Amazing Moments: Strait of Gibraltar

In Uncategorized on November 23, 2013 at 8:35 pm

The next amazing moment I want to share with you as one of the highlights of the last 7 months is sailing through the Strait of Gibraltar. The first time we did it, it was in the wee hours of the morning and we could only see the headlights of cars and bridge lights. The second time we sailed through it was daylight. It was so amazing to see Europe on one side and Africa on the other. In the daylight we were even able to see the rock of Gibraltar. Magnificent!! This photo makes me remember how far we came and it also reminds me of all the times we gathered together on the open deck to watch for something life-changing.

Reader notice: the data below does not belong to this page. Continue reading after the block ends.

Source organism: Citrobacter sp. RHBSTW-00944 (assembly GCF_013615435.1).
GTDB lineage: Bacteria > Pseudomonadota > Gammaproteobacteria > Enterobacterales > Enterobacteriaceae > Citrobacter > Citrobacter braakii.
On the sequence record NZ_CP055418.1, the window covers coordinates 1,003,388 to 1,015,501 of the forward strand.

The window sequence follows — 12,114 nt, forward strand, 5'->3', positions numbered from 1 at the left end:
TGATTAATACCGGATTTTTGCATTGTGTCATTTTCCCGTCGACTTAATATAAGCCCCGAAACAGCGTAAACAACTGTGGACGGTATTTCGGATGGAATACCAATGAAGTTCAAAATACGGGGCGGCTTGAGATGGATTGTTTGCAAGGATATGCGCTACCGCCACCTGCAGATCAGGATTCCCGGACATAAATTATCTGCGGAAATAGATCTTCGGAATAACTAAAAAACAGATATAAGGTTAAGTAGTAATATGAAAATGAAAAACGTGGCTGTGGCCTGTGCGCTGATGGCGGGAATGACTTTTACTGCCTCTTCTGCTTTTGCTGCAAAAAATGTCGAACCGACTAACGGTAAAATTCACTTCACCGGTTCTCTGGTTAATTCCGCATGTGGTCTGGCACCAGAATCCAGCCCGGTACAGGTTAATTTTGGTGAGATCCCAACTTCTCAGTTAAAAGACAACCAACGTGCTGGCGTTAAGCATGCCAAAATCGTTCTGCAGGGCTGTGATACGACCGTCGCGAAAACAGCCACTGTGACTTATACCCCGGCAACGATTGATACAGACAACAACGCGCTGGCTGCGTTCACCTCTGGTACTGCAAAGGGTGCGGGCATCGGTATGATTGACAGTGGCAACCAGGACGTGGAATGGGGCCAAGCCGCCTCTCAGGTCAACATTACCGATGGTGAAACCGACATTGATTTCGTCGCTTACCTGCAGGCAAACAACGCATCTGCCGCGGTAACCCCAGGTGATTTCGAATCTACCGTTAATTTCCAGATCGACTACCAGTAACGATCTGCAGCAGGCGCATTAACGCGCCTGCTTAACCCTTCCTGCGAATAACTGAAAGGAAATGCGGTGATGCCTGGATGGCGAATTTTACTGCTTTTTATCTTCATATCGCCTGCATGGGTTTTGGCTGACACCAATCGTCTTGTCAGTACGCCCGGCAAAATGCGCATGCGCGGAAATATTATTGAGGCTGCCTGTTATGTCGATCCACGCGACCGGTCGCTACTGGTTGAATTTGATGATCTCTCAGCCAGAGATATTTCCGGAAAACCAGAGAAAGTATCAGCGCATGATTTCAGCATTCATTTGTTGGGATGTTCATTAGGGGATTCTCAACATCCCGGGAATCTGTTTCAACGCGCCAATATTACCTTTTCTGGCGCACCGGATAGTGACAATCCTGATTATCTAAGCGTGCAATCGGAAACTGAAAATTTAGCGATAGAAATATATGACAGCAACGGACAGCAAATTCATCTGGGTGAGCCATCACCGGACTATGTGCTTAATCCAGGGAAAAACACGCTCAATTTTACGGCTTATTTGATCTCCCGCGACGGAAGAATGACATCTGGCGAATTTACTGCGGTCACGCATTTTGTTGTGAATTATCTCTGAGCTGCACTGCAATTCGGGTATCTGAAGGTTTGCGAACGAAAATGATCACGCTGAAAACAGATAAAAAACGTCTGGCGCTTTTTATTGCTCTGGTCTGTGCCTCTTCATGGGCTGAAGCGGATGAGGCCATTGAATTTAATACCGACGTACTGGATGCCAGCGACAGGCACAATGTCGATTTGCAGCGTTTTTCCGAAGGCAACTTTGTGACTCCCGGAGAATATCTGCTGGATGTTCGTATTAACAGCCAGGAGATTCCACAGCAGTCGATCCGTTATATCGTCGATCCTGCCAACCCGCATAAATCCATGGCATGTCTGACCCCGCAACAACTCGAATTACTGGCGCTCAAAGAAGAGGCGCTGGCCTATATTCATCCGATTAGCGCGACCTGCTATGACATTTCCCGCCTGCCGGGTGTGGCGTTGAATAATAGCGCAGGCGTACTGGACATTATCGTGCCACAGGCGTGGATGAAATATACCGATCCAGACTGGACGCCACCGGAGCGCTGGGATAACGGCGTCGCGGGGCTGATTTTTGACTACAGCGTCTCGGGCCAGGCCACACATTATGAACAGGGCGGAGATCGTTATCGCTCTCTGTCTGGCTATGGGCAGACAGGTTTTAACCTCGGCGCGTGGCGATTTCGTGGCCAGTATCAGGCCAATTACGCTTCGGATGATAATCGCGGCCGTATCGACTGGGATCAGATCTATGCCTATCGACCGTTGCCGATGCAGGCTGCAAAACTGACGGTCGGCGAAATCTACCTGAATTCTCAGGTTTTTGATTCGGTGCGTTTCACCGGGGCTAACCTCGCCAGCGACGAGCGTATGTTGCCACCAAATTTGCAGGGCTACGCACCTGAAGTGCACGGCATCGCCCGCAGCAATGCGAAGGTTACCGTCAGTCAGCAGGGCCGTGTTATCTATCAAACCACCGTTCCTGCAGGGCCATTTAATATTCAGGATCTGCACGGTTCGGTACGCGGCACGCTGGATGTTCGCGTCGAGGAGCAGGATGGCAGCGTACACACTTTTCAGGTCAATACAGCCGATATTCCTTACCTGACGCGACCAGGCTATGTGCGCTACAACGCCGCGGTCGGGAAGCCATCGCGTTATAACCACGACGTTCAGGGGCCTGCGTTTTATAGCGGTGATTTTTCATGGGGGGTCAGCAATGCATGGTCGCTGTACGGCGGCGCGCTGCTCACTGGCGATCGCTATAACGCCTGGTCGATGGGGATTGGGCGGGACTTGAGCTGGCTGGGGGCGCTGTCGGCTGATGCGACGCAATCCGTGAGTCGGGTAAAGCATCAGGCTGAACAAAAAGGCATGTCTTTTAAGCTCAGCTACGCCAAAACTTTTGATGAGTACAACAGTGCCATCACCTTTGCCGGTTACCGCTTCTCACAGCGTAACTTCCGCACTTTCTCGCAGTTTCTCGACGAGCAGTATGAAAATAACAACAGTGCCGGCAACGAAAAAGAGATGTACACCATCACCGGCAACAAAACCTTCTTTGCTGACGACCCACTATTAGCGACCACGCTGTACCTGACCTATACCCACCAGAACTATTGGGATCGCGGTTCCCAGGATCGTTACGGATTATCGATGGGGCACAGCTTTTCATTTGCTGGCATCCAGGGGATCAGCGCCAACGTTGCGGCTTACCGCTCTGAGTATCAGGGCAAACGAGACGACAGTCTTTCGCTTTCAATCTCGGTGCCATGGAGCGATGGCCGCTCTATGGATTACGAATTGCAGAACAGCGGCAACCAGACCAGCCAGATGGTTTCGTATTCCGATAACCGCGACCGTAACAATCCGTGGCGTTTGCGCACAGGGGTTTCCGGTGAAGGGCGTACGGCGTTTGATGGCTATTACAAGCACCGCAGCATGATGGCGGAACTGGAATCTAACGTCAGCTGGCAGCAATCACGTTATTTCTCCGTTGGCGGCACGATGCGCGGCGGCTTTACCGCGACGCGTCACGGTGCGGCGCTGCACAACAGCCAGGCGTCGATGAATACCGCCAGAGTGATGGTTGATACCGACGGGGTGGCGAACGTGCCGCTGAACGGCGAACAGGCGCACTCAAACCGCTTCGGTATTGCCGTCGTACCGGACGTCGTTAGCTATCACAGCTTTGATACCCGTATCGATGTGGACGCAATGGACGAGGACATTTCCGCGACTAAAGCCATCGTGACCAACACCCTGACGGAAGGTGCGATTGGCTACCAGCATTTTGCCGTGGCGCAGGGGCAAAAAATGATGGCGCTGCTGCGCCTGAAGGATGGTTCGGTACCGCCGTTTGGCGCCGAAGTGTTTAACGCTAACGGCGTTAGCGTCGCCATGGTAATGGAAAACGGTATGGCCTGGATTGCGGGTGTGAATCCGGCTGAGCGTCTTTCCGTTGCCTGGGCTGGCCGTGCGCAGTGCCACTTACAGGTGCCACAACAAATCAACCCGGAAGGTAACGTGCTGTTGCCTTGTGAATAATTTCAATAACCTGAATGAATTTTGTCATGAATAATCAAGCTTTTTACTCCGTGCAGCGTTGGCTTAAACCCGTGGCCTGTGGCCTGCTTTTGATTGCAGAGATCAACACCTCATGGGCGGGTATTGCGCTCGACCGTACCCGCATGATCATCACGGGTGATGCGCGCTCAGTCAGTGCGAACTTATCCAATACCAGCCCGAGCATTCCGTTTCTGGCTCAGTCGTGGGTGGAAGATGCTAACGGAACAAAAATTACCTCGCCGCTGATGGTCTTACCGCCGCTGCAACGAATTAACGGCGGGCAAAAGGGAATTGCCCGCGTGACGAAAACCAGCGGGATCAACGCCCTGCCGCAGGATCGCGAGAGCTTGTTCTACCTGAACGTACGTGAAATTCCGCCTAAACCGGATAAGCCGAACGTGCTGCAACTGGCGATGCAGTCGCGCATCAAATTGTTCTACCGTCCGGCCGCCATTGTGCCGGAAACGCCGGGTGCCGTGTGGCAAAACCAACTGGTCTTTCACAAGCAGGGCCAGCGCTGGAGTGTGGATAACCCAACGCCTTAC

Amazing Moments: Trevi Fountain

In Uncategorized on November 21, 2013 at 6:53 pm

As I enjoy my delightful vacation, I’ve been going through all my pictures and remembering all my magnificent adventures. I have been so many amazing places and as I sift through my memories, certain pictures and stories keep coming back again and again as highlights. So I wanted to share some. Today’s photo is from my last day in Rome. The whole day was an amazing experience and the following picture of me tossing a coin into the Trevi fountain just reminds me of it. I can’t not look at this picture without it making me super happy. From the ring I’m wearing that was a gift from my two favorite guests on a Venice sailing to Barcelona, to the smile on my face, to the fountain itself, to the story it reminds me of, everything about this picture will always make my day!


Firth of Forth and the Forth Bridge

In Uncategorized on September 23, 2013 at 6:00 pm